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Posted by on Mar 5, 2013 in North America, Utah | 9 comments

Let me show you Antelope Canyon


The small town of Page in Arizona is surrounded by many of America’s greatest natural rock formations. Page is situated north of the Grand Canyon and calls the Glen Canyon Recreation area its backyard playground. The Glen Canyon is really all part of the Grand Canyon yet in this part of the canyon you are free to take the boat out, go climbing, camping, jet skiing of just about any other outdoor activity you like.

The Glen Canyon Dam plays a major role in creating this playground, holding back the water. This dam is actually only a fraction smaller than America’s famous Hoover Dam. Just down the road from Page is an unassuming little gravel car park and a hiking trail to a place called Horseshoe Canyon. After a small hike (1.2 km) you will find possibly the best section of Canyon in the area, as you can see by the shot below!


Horseshoe Bend


Glen Canyon Dam

Glen Canyon Dam


Another little secret Page holds is that of Antelope Canyon which is a small slot canyon run by the local Navajo people. Jump on board one of their F250 trucks which have been modified in the back to carry herds of people out to the slot canyon. While the Navajo were not particularly gentle heading out to the canyon we did make it in one piece and it was worth it when we got inside to see the incredible formations.




Waves of smooth rock wind about 30m end to end and gets quite tight at some points allowing only one person at a time. The tour groups run a couple of tours. The first is a standard tour which runs for 1 hour and costs $30 per person. Another tour os the photography tour which runs at the prime lighting time at 10:30am for 2 hours. This tour costs $50 and gives you the opportunity to see the light beams come down through the top of the slot and shine on the walls and floor.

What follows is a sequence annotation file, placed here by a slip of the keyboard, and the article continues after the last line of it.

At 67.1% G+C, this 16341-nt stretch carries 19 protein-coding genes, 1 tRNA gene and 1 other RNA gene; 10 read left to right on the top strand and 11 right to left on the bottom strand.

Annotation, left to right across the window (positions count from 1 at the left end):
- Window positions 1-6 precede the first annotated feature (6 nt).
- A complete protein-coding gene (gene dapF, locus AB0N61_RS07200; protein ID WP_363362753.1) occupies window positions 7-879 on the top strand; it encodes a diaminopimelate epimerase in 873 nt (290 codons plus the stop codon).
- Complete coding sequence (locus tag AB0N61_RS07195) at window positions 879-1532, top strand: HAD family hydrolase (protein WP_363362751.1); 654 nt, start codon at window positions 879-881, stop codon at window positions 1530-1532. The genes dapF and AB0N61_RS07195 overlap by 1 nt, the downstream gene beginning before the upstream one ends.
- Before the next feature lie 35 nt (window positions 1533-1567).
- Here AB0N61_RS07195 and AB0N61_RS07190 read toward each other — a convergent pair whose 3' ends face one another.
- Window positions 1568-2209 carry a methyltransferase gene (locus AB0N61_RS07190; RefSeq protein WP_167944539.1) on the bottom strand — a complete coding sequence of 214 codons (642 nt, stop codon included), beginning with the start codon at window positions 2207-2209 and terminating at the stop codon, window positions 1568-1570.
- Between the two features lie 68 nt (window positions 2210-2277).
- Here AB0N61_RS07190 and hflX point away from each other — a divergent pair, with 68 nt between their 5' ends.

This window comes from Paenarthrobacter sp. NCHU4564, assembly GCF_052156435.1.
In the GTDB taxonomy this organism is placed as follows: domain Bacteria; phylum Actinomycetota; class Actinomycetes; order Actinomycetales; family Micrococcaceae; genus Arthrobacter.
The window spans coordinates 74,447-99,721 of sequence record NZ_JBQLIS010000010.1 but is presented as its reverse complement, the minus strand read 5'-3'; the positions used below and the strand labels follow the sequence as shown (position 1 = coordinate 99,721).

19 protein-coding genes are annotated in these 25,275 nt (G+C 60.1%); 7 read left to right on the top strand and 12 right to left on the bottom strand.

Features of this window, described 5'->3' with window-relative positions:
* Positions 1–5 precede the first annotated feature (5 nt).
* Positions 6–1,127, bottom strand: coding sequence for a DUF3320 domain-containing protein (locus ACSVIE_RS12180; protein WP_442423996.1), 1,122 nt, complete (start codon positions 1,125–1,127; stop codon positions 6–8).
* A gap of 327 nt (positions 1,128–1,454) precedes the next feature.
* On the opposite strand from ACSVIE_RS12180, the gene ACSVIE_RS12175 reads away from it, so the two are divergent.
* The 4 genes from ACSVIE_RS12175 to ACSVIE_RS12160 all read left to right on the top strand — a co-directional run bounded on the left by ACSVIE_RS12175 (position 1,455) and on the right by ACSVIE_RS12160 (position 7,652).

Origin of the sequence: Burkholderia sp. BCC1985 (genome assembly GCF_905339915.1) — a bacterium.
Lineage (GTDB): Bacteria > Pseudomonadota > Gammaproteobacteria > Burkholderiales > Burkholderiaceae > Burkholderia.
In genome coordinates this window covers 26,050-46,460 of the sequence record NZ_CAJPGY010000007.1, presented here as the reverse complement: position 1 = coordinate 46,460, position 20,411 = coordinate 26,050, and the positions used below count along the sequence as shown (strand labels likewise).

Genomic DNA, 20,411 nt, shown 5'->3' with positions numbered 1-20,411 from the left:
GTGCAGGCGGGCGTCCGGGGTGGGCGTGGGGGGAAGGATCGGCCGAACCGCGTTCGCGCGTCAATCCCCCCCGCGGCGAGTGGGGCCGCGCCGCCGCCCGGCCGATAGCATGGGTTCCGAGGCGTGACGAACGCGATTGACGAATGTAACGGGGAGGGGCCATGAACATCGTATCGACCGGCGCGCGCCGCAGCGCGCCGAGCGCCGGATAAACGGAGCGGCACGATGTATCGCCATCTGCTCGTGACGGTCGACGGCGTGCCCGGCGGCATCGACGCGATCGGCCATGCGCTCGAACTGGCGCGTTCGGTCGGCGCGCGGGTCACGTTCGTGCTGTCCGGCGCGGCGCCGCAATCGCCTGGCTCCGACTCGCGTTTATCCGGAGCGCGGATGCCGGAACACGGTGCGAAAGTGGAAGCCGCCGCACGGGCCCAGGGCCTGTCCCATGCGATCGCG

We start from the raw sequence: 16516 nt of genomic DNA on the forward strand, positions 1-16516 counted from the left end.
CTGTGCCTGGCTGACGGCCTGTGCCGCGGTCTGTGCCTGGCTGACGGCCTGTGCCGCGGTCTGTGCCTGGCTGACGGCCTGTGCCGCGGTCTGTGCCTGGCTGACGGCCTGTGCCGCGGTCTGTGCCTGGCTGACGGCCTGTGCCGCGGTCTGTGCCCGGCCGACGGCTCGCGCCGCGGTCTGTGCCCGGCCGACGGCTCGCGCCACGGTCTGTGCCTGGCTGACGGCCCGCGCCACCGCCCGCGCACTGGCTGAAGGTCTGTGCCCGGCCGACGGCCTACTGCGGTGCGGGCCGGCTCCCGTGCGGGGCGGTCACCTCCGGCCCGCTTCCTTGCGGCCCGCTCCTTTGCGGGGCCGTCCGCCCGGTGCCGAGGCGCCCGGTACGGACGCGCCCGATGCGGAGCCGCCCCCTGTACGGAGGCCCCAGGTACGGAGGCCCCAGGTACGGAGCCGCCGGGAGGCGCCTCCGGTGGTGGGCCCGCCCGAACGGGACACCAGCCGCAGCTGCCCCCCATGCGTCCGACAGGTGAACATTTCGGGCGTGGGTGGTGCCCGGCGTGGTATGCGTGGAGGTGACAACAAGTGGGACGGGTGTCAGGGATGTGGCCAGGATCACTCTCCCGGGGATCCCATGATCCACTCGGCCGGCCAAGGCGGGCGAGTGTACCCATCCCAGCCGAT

While I opted for this tour I soon discovered I could have simply jumped on a normal tour at this time. I thought the tour would be exclusive and that we would have the freedom to move all through the slot canyon, but discovered there were still normal groups running at the same time. On top of this, 2 hours is way too much time and the best light is between 10:30-11:30 so taking a normal tour at this time would be better and cheaper.

Anyway that’s enough from me, I’ll let the pictures tell the rest of the story. Enjoy!


Antelope Canyon

Antelope Canyon








  1. Fabulous – you must’ve been reading my mind as I just changed my US trip itinerary yesterday to fit in a visit to Antelope Canyon! Will be there in mid April and can’t wait. Good tips about the timing and tours, will try to get the 11.30am tour.

    • You won’t regret it Lucy! Mid April should be great weather too. I think it is the 10:30 tour but check what time the ‘photo tour’ runs and just get a standard tour for that time 🙂

  2. It looks so magical! It’s like you can never get a bad shot and I especially love the 4th to the last pic. I wonder if people could camp in there. That would truly be an experience!

    • It really was hard to take a bad shot in a place like this. I wish you could camp there, what an experience it would be 🙂

  3. Stunning shots! And the idea of a guided tour sounds good, too, though I agree that two hours might be a little too much…

    • Thanks Miret, The tour is a good idea but far too long. You will have to get there one day 🙂

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